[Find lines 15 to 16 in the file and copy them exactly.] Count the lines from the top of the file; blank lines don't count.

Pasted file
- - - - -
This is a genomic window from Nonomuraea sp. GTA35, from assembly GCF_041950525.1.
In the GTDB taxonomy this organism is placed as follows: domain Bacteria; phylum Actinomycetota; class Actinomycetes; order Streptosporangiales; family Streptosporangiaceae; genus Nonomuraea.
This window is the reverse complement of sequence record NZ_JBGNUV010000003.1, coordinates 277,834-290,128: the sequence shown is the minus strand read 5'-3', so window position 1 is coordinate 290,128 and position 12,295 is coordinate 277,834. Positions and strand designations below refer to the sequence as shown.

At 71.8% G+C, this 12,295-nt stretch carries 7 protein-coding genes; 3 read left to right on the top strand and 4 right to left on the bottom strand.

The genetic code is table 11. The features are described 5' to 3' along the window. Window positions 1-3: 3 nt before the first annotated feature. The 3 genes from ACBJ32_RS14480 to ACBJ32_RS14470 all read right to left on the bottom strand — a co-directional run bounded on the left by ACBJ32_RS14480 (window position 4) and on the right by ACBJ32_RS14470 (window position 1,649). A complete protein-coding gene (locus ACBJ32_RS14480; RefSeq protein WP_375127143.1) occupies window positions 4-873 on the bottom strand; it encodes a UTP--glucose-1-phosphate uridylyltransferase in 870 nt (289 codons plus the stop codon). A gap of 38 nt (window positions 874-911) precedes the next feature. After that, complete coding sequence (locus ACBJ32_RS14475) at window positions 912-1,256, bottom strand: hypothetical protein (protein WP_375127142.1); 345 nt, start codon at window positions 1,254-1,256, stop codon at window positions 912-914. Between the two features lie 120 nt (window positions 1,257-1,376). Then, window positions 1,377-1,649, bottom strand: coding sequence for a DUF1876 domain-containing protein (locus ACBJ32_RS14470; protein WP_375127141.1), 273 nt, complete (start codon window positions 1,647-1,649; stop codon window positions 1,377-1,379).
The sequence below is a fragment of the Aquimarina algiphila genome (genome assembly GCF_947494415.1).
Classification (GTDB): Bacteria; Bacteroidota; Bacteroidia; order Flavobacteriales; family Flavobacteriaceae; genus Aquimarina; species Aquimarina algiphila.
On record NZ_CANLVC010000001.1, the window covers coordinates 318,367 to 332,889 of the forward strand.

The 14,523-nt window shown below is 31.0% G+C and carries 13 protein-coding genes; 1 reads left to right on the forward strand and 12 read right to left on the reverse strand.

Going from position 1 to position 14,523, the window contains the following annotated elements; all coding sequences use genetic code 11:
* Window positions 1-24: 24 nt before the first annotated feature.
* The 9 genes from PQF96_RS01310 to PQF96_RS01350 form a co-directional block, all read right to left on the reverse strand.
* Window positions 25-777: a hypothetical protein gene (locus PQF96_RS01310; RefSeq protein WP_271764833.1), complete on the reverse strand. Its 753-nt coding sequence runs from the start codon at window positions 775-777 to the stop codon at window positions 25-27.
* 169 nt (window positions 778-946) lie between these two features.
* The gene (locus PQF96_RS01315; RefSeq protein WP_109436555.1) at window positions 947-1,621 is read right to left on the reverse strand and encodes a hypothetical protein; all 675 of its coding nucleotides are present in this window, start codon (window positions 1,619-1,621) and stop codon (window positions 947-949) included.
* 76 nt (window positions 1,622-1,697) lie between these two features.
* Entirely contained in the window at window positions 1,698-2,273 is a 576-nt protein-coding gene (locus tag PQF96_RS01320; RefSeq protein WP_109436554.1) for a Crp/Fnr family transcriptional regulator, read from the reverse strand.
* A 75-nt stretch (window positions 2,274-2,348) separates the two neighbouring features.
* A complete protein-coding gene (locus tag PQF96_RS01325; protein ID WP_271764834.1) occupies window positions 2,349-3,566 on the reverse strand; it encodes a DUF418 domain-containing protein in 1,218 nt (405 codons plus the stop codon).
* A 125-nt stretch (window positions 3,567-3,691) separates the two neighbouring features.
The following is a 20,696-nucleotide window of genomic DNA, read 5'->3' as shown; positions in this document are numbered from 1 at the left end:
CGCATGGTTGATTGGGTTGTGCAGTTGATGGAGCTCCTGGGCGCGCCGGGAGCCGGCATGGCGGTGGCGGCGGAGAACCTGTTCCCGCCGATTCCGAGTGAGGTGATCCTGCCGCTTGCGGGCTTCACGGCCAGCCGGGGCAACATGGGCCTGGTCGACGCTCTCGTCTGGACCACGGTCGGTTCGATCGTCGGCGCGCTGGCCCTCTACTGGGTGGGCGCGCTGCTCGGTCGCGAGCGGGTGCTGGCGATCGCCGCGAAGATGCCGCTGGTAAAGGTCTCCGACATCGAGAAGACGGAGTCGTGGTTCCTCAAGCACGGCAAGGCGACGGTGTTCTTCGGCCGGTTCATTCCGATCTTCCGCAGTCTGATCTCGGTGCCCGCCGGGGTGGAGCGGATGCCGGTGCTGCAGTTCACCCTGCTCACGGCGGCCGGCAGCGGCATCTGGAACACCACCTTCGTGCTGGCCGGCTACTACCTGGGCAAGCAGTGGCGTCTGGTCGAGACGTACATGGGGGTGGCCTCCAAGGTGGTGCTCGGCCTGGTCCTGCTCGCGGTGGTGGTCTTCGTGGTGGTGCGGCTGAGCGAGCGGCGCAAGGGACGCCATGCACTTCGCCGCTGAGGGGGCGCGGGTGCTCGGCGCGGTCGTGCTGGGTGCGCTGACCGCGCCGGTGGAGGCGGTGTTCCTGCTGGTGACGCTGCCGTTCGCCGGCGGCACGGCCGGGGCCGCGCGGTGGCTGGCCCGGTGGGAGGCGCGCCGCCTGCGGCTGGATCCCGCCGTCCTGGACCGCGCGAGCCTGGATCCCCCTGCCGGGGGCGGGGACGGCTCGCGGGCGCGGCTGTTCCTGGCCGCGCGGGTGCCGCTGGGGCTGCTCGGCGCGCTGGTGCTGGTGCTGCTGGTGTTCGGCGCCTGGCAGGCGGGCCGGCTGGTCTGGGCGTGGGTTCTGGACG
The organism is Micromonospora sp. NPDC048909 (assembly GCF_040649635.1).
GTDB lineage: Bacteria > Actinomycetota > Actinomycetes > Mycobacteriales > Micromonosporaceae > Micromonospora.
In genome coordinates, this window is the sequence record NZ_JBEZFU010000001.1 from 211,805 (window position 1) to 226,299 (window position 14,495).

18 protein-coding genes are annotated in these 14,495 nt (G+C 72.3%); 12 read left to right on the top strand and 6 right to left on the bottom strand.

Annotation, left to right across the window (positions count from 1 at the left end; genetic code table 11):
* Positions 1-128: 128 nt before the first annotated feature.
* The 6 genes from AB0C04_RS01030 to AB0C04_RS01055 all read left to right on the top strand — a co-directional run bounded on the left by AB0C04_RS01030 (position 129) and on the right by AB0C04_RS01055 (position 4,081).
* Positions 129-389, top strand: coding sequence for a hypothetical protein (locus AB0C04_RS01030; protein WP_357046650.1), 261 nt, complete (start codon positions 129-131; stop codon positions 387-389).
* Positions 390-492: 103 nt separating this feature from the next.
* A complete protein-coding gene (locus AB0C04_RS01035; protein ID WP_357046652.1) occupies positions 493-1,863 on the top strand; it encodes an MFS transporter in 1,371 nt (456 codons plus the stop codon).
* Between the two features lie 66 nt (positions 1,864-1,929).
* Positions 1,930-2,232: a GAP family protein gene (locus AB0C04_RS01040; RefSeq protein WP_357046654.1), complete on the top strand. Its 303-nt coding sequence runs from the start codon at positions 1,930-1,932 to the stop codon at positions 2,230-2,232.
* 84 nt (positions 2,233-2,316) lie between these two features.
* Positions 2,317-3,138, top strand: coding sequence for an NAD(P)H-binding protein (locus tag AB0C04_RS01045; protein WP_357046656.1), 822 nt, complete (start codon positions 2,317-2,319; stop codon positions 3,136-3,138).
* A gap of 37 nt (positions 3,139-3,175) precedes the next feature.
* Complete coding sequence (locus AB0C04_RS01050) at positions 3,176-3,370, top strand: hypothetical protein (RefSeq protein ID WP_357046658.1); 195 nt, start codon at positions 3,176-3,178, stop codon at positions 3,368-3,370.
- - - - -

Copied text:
* The gene (locus PQF96_RS01315; RefSeq protein WP_109436555.1) at window positions 947-1,621 is read right to left on the reverse strand and encodes a hypothetical protein; all 675 of its coding nucleotides are present in this window, start codon (window positions 1,619-1,621) and stop codon (window positions 947-949) included.
* 76 nt (window positions 1,622-1,697) lie between these two features.